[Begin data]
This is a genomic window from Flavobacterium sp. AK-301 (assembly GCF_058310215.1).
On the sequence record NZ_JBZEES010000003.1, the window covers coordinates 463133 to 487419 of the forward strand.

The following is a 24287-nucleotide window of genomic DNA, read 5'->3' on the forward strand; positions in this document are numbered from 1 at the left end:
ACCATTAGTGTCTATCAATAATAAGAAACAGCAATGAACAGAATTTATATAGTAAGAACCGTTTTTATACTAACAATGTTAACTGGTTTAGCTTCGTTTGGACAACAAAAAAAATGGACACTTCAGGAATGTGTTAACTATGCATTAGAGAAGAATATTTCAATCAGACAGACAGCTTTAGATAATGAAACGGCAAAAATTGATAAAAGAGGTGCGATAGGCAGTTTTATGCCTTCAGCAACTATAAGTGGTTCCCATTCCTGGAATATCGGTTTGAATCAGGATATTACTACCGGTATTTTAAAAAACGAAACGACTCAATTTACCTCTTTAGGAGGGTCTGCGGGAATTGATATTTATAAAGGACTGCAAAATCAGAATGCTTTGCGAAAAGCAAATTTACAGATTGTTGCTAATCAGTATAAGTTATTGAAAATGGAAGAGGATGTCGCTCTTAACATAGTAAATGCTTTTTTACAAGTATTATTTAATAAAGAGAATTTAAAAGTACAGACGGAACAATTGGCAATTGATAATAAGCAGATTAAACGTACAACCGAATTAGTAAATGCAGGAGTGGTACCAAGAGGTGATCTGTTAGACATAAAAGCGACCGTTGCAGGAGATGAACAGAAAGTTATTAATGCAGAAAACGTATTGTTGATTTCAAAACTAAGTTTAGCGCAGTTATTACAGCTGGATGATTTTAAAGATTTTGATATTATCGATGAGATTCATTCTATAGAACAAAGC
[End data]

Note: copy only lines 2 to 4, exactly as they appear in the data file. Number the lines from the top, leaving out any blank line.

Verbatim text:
On the sequence record NZ_JBZEES010000003.1, the window covers coordinates 463133 to 487419 of the forward strand.

The following is a 24287-nucleotide window of genomic DNA, read 5'->3' on the forward strand; positions in this document are numbered from 1 at the left end:
ACCATTAGTGTCTATCAATAATAAGAAACAGCAATGAACAGAATTTATATAGTAAGAACCGTTTTTATACTAACAATGTTAACTGGTTTAGCTTCGTTTGGACAACAAAAAAAATGGACACTTCAGGAATGTGTTAACTATGCATTAGAGAAGAATATTTCAATCAGACAGACAGCTTTAGATAATGAAACGGCAAAAATTGATAAAAGAGGTGCGATAGGCAGTTTTATGCCTTCAGCAACTATAAGTGGTTCCCATTCCTGGAATATCGGTTTGAATCAGGATATTACTACCGGTATTTTAAAAAACGAAACGACTCAATTTACCTCTTTAGGAGGGTCTGCGGGAATTGATATTTATAAAGGACTGCAAAATCAGAATGCTTTGCGAAAAGCAAATTTACAGATTGTTGCTAATCAGTATAAGTTATTGAAAATGGAAGAGGATGTCGCTCTTAACATAGTAAATGCTTTTTTACAAGTATTATTTAATAAAGAGAATTTAAAAGTACAGACGGAACAATTGGCAATTGATAATAAGCAGATTAAACGTACAACCGAATTAGTAAATGCAGGAGTGGTACCAAGAGGTGATCTGTTAGACATAAAAGCGACCGTTGCAGGAGATGAACAGAAAGTTATTAATGCAGAAAACGTATTGTTGATTTCAAAACTAAGTTTAGCGCAGTTATTACAGCTGGATGATTTTAAAGATTTTGATATTATCGATGAGATTCATTCTATAGAACAAAGC